The goal of this proposal is to develop a novel small animal model of neonatal brain injury to describe mechanisms of preterm brain injury and neuroprotection that can translate effectively to humans. Up to 50% of infants born extremely preterm develop poor outcomes involving long-term neurodevelopmental impairments affecting cognition and learning, or motor problems such as cerebral palsy. Poor outcomes arise because the preterm brain is vulnerable both to direct injury (by events such as intracerebral hemorrhage, infection and/or hypoxia), or indirect injury due to disruption of normal development. Developing white matter is particularly vulnerable to inflammation and hypoxia during the third trimester, and white matter injury is prevalent in preterm survivors. The combination of neonatal brain injury and disruption of brain development is called encephalopathy of prematurity. Rodents are the most common species used to model neonatal brain injury. But one shortcoming of using rodents is that they have a much lower proportion of white matter when compared to humans (12.5% vs. 50% white/gray). This species difference in the proportion of white matter has limited translation of rodent neuroprotective strategies to human neonates. Neonatal ferrets (Mustela putorius furo) provide a more promising opportunity to study brain injury and development relevant to preterm humans for a number of reasons. In comparison to rodents, ferrets have a more favorable white to gray matter ratio, greater cortical gyrification and, they undergo prolonged postnatal brain development so postnatal interventions may be performed at relevant stages of brain development. On postnatal day (P) 9, ferret brain development correlates well with human brain development at 25 weeks of gestation, while P21 ferret brains correspond to term gestation in human brains. We propose to create a pathophysiologically relevant ferret model of preterm brain injury that will recreate injuries associated with encephalopathy of prematurity and enable description of the underlying neuropathologic mechanisms and discovery of translatable neuroprotective strategies.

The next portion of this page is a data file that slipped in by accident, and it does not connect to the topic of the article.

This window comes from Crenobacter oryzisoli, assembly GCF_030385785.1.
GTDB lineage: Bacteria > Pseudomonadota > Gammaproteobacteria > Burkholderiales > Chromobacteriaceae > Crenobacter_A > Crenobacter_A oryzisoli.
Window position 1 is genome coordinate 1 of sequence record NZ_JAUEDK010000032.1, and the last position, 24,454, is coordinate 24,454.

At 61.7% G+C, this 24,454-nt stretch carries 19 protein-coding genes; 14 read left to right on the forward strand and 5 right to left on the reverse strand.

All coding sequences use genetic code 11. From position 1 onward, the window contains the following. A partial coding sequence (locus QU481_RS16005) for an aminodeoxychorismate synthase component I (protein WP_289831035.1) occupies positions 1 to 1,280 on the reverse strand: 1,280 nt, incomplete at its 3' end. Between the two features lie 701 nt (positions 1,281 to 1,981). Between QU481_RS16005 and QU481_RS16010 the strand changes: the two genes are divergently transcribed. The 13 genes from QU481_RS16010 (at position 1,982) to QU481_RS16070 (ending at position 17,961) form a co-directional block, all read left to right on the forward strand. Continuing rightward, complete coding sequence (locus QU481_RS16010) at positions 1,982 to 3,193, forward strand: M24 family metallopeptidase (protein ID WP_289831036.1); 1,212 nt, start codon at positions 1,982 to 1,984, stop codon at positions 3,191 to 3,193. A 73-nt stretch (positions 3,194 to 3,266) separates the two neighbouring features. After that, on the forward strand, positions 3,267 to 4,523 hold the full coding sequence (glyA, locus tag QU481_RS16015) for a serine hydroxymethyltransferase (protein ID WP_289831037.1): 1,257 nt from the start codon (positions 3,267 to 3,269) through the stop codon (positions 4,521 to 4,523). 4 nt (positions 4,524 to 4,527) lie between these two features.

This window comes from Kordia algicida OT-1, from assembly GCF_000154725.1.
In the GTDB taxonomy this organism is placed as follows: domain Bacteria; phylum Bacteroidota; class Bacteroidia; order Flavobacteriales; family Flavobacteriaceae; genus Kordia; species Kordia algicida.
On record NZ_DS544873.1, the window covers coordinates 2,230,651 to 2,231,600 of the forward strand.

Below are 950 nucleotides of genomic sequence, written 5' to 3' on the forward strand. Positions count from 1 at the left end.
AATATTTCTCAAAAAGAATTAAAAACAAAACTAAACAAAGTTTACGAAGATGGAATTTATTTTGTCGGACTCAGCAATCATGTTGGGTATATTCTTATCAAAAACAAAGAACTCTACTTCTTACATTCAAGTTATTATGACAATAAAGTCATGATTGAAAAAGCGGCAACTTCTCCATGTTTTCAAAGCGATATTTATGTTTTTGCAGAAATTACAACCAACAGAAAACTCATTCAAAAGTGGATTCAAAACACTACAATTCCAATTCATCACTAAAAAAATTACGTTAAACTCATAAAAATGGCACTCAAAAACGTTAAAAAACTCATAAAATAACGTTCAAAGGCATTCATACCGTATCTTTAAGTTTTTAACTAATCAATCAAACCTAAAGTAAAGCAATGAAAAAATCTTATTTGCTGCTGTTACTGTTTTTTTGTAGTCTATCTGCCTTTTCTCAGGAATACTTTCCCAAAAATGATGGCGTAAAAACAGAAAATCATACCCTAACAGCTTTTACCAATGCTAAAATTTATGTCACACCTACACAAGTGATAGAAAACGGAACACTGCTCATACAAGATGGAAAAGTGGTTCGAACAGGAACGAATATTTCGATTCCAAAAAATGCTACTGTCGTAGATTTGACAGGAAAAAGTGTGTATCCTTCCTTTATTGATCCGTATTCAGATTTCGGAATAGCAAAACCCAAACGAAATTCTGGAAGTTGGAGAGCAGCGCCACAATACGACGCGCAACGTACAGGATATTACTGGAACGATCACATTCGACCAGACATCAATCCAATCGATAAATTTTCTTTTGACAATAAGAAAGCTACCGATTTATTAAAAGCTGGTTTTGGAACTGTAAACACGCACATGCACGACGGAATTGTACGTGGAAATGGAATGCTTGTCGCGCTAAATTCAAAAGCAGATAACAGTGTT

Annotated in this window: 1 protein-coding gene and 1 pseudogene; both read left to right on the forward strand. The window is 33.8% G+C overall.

Our Specific Aims are to: 1) use the bacterial endotoxin lipopolysaccharide (LPS) to create and characterize acute and chronic inflammation in P9 ferret brain; 2) evaluate the effects of hypoxia and hypoxia-ischemia on ferret brain growth and development; and 3) identify the interaction effects of acute and chronic LPS-induced inflammation with hypoxia and hypoxia-ischemia in neonatal ferret brain. Inflammatory cytokines, magnetic resonance imaging (MRI) and immunohistochemistry (IHC) will be used to assess inflammation, injury, growth and development. We are confident that completion of these aims will produce a better understanding of the pathologic mechanisms underlying neonatal brain injury, and improve our capacity to validate new therapies for human neuroprotection.

Public Health Relevance

New small animal models of preterm brain injury are needed in order to better understand the interaction between injury (destruction) and interruption of normal brain development that occurs in extremely preterm infants and leads to neurodevelopmental impairment. Postnatal ferret brain development is remarkably similar to prenatal human brain development, and ferret kits may provide a more faithful reproduction of human preterm encephalopathy than rodent models can provide. We aim to develop such a model using a combination of inflammation and hypoxia, 2 factors that are strongly correlated with brain injury in human preterm infants.

National Institute of Health (NIH)
National Institute of Neurological Disorders and Stroke (NINDS)
Exploratory/Developmental Grants (R21)
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Brain Injury and Neurovascular Pathologies Study Section (BINP)
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Koenig, James I
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University of Washington
Schools of Medicine
United States
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Snyder, Jessica M; Wood, Thomas R; Corry, Kylie et al. (2018) Ontogeny of white matter, toll-like receptor expression, and motor skills in the neonatal ferret. Int J Dev Neurosci 70:25-33
Empie, Kristen; Rangarajan, Vijayeta; Juul, Sandra E (2015) Is the ferret a suitable species for studying perinatal brain injury? Int J Dev Neurosci 45:2-10
Juul, Sandra E; Mayock, Dennis E; Comstock, Bryan A et al. (2015) Neuroprotective potential of erythropoietin in neonates; design of a randomized trial. Matern Health Neonatol Perinatol 1:27